The main addition to the fighting engine has been that of Drama Pieces. Basically, these can be equipped to your fighters, and when a certain condition happens, it will activate. For example, if you’re low on health, a drama piece could activate and you take a senzu bean, or if you’re Piccolo or Cell, you’ll regenerate. Others will boost your attack, others will have others jumping in to help and so forth. They are a dynamic addition, fairly varied and there are plenty to unlock. However, they work both ways, sometimes for you but they can be really annoying when they get in the way. They are probably the most annoying in multiplayer, as they often break up the flow. We ended up resorting to turning them off.

The fighting engine in general has gone back to what it was in the original Budokai games, though as mentioned, it’s very similar to the Shin Budokai PSP spin offs. Special and Ultimate attacks are very easy to pull off and every character has the same set of commands. What DBZ: Burst Limit manages to do however, is to have the best variety of character handling and effectiveness of certain combos. That being said, the game is no fighting classic, and the appeal does lie with fans and button mashers, and the old complaint of each of the fighters being ‘samey’ is not avoided.

That's DEFINITELY over 9000.

That's DEFINITELY over 9000.
As far as faithfulness and recreation goes, DBZ: Burst Limit does it’s job well. However, the simplified fighting engine will be a downer to those who got really good at the Budokai games, as it isn’t as involving. Even with six difficulty levels, the AI still gets away with being able to block and pull of moves too easily. It can get rather frustrating at times. In further comparison to previous titles, the game is very low on content as well, with only 21 characters and five (dynamic) stages to pick from. As far as versions go, the Xbox 360 version is fine if that’s your only choice, though the controls are slightly clunky. Still, it is the first DBZ game on from the developers on a Microsoft platform.

Visually, the game is easily the best looking DBZ recreation around and we were particularly pleased with the silky smooth running speed and attention to recreating scenes from the show. Even so, the animations seem to have been recycled and there is something not quite right about the characters without any black edges. Both versions of the game are near identical on this front. Apart from the terrible English dubbing (remedied with the Japanese voice option) and a suitable but forgettable track, the sound effects are all spot on, so you could be sitting in the background and get the impression that someone is watching the show.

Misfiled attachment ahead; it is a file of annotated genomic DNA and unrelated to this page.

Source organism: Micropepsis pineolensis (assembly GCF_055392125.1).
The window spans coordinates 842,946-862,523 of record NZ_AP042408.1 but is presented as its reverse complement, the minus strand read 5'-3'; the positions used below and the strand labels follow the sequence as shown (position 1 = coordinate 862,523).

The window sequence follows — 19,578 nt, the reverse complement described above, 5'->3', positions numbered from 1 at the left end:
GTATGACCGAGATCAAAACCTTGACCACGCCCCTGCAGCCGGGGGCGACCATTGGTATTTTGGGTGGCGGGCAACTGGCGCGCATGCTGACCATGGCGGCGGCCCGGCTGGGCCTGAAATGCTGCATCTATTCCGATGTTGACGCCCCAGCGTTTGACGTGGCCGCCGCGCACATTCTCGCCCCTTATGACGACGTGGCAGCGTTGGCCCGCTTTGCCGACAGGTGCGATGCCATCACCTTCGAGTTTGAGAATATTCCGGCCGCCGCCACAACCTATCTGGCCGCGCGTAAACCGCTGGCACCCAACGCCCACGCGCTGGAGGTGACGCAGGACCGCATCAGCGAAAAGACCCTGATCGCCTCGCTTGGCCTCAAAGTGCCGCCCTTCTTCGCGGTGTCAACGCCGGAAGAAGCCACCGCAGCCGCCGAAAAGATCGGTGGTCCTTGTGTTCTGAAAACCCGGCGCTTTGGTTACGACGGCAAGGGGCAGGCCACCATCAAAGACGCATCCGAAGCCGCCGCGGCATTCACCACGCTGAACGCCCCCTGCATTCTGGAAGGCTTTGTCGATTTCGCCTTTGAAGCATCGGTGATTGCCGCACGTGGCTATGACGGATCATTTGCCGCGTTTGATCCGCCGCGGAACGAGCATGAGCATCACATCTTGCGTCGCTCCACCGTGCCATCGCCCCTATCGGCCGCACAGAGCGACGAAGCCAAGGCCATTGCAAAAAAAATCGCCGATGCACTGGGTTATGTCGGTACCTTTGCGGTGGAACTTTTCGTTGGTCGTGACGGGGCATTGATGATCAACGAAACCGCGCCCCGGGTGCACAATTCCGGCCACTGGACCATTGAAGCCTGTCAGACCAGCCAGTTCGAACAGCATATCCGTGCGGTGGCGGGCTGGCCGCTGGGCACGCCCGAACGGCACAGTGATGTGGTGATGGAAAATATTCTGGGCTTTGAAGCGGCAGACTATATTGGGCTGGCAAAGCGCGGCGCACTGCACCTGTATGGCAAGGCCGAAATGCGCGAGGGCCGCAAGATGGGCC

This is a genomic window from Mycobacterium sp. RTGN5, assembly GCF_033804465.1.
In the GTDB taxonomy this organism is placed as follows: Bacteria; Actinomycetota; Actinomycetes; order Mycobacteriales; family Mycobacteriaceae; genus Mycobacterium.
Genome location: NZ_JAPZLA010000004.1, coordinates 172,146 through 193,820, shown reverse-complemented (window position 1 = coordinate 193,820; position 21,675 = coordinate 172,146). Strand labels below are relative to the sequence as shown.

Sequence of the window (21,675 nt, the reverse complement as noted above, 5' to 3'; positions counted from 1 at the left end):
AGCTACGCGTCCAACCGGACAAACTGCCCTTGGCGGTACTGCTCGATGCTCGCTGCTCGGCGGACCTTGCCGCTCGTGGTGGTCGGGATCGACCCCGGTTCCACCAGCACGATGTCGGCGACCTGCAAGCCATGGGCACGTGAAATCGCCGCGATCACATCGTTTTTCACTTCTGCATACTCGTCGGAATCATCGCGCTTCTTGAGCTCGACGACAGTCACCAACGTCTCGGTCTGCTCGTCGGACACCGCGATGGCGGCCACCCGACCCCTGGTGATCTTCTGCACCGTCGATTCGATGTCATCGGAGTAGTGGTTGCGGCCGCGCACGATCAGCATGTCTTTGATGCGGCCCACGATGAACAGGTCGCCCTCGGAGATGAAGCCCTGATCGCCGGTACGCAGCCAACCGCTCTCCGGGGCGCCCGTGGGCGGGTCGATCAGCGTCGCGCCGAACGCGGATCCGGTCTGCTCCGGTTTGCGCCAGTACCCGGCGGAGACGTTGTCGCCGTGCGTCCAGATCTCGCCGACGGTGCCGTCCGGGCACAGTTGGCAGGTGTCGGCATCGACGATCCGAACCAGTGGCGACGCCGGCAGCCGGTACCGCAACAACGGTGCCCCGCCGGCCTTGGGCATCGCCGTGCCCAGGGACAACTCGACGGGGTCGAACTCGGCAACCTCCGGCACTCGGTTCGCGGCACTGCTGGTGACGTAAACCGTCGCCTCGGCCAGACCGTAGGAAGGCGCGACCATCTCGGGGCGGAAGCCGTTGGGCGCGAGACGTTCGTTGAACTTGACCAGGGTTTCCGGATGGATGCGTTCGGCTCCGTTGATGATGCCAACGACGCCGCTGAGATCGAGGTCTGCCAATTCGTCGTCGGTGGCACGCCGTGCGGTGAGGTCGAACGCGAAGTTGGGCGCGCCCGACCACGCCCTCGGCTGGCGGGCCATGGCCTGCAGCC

Dragon Ball Z: Burst Limit continues in the tradition of the Budokai games by providing a decent fighter, but we’ve all been there and done that by now. Everything functions as it should and as far as series recreations go, this ranks as a good one. However, a shiny coat of paint isn’t enough to hide the fact that the depth in the fighting has been somewhat compromised, the game is the lowest on content since the original Budokai title and the least friendliest to those who aren’t fans. So if you are a fan, DBZ: Burst Limit will somewhat satisfy your DBZ fix, but we wouldn’t blame you for holding off until the inevitable sequel.
The Score
Dragon Ball Z: Burst Limit provides good service for the fans and a decent fighting game but does really do or provide anything other than a shiny coat of paint. 7
Looking to buy this game right now? PALGN recommends www.Play-Asia.com.

Related DragonBall Z: Burst Limit Content

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Dragon Ball Z: Shin Budokai Review
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5 years ago
Great review mate!